Blog

rss feed
20th Jun, 2017

Interested in taking your personal and professional development to the next level? Then look no further than JCI. In addition to various seminars, workshops, project work and networking opportunities, JCI Cambridge would like to invite you to go deeper and further by attending our excellent Academies.

JCI UK Training Academies

Our courses are designed to be interactive, engage and draw the best from each delegate, intensive yet fun. Over the weekend, delegates will have plenty of opportunities to create new networking relationships. Each academy allows members to learn and put into practice new skills in a safe and supportive environment.

 

Funding

  • We deliver high quality courses at an affordable cost to allow as many young professionals as possible to have the opportunity to develop themselves.
  • Accommodation is included in the price of each course. Please look at the academies for more details.
  • A number of bursaries are available to JCI Cambridge members. They will be assigned on a first-come first-served basis. Please email president@jcicambridge.org.uk to find out more.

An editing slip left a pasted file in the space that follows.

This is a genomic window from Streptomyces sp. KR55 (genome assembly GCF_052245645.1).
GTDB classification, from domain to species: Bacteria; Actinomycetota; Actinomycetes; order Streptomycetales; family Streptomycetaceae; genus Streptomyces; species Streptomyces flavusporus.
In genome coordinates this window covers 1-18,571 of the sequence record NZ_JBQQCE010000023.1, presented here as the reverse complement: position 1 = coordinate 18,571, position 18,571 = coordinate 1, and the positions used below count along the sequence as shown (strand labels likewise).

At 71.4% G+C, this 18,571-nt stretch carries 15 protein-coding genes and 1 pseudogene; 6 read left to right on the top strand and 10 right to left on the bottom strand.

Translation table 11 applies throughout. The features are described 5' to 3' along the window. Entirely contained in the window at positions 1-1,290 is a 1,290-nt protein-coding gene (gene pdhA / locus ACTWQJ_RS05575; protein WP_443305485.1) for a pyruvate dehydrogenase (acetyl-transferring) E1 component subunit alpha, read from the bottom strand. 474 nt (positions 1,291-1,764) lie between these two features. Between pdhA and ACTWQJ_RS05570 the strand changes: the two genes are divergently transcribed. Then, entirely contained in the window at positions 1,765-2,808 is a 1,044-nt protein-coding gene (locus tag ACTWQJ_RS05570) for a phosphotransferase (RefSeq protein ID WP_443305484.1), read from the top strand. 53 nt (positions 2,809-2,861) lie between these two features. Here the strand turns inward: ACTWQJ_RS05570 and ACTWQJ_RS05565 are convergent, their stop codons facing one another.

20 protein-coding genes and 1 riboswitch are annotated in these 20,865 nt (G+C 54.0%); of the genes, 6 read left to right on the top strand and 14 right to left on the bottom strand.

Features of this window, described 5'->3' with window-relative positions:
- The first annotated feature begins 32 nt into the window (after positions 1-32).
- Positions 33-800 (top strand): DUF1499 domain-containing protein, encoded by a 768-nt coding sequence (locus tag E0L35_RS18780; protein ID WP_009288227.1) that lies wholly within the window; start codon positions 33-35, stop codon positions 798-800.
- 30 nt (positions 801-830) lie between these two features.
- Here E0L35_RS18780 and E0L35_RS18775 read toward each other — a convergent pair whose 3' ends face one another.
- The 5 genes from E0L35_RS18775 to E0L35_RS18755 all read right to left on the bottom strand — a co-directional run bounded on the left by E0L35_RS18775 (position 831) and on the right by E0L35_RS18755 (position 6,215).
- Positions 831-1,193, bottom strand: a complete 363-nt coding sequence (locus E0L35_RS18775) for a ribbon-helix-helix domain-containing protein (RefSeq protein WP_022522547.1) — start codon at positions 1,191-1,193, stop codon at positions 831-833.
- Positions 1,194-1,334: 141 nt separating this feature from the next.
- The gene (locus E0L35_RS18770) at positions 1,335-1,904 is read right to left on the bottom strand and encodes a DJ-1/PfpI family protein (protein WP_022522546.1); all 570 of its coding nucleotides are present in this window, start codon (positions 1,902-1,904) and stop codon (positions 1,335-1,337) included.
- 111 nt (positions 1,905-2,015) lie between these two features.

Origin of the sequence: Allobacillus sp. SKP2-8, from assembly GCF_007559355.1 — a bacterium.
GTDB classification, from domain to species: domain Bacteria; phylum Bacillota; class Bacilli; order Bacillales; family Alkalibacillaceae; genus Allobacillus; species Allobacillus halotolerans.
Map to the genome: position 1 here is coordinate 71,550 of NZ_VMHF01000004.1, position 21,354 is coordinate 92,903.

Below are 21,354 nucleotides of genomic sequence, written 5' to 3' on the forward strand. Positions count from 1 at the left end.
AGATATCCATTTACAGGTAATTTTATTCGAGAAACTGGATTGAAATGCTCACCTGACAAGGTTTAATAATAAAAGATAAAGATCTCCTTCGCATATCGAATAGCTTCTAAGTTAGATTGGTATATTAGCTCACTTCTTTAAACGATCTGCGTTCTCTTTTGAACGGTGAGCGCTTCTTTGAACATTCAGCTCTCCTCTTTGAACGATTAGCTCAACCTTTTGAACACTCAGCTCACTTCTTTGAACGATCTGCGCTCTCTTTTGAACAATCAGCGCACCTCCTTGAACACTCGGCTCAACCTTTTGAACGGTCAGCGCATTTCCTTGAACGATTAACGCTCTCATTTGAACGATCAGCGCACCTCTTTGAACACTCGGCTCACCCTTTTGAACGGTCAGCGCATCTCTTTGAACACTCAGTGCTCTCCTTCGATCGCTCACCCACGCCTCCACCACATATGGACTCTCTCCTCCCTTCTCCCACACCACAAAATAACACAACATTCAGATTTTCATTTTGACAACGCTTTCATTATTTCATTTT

This is a great opportunity for you, a family member, friends, colleagues or anyone else you believe will benefit from those courses regardless of where they live in Cambridge or are JCI members. Therefore, please feel free to give them a helping hand by forwarding this email and sharing this information.



Blog » Training courses » academy_training.png

Training Academy

 

This academy equips you with tools, the knowledge and the confidence to design and deliver training courses. Do you work in an environment where you need to run workshops, seminars or train others, then come and learn how to invigorate your sessions, make sure that your materials is designed in a way that will engage your listeners regardless of their learning styles.

Book Now

LEAP Academy

Leadership Excellence in Action Programme

 

Take an insight into yourself and others in order to become the best leader you can be. Learn the skills required to motivate, lead and grow a team. You do not need to be in a leadership position to be a leader. However, developing the necessary leadership skills will get you noticed and get you up the ladder faster than you think. You will also have the opportunity to take an optional Insights profiling evaluation as part of this course.

Book Now

Blog » Training courses » academy_leap.png

Blog » Training courses » academy_public_speaking.png

Public Speaking Academy

 

Take your public speaking skills to the next level. Learn how to own a stage, write your own speech, use storytelling to communicate your message and add values and more. Use those skills to inject more life during your presentations or those vital status meetings.

Book Now

Marketing Academy